The history of BROWN goes back almost one thousand years, with traces of vines here as early as the 12th century. Two centuries later, during the Hundred Years’ War between the Kingdoms of England (the Plantagenets) and France, Aquitaine and its vineyards were to remain in English hands for quite some time.
Château Barrière (named after Antoine Barrière, owner from 1750 to 1795) officially took the name Château Brown at the end of the 18th century. Indeed, Château Brown owes its name to a rich Scottish wine trader, John-Lewis Brown, who settled in Bordeaux shortly after the Revolution, in 1795. He built Château Brown’s iconic chartreuse house and he was determined to transform his Léognan estate into somewhere as beautiful as it was productive.
J.L. Brown was also behind the construction of Château Cantenac-Brown (Margaux) and was known for his luxurious lifestyle and countless receptions organised in the Médoc.
In addition to his name, this wine and art enthusiast passed on his passion for the vine and for painting to his grandson, animal painter John Lewis Brown (1829-1890). He spent part of his childhood at Château Brown, in the fashionable equestrian and art circles where his family moved. A childhood that would shape his work – especially hunting scenes – which can be found today in the Musée des Beaux-Arts in Bordeaux, Libourne or Tate London…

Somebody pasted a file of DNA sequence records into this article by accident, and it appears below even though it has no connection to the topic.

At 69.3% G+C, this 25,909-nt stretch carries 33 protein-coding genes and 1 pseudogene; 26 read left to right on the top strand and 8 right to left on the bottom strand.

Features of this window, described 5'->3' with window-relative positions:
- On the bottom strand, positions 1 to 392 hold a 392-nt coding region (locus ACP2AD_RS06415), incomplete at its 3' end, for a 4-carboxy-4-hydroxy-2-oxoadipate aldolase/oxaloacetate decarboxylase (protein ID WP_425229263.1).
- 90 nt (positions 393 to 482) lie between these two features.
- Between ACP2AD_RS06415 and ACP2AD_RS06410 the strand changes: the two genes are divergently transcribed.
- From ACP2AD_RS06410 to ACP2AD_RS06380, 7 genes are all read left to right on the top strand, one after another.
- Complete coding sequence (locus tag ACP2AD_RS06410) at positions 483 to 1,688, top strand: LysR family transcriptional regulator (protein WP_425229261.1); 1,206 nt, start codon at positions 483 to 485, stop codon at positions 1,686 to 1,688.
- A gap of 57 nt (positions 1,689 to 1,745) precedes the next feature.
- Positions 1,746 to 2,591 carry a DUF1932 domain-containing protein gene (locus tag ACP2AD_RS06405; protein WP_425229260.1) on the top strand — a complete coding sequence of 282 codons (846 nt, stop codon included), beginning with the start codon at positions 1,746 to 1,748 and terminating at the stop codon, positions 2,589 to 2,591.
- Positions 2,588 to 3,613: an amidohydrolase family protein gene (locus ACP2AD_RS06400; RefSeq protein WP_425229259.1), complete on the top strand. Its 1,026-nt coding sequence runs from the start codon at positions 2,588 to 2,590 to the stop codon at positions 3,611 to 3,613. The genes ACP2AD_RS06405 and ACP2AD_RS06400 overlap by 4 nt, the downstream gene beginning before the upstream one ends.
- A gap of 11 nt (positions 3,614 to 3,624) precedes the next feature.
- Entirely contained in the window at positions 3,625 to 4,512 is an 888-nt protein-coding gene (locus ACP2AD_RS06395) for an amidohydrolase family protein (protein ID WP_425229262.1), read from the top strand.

This celebrated animal painter enjoyed fame across Europe and a precursor of Impressionism: it is even said that the Hermès brand drew inspiration from his paintings for the designs of some of its famous silk scarves…
In 1884, at the Amsterdam Universal Exhibition, Château Brown won a gold medal alongside Château Mouton, Château Leoville-Poyferré, Château Pontet Canet… Other gold medals followed. It obtained the classification of Premier Cru.
In 1938, the Bonnel family bought the estate of 200 hectares. At the time, Château Brown was one of the region’s three largest estates, alongside Olivier and La Louvière.
It was to remain in the Bonnel’s family for three generations, until 1994.
After the Second World War, the estate, and the vineyard especially, lost ground to urban planning. It was reduced in size to around forty hectares, before disappearing completely in the 1950s (frost disaster in 1956 and government subsidies for uprooting). Brown’s vineyards then fell into decline, and did not fulfil the classification requirements to be included in the 1953 or 1959 Graves Crus Classés classifications.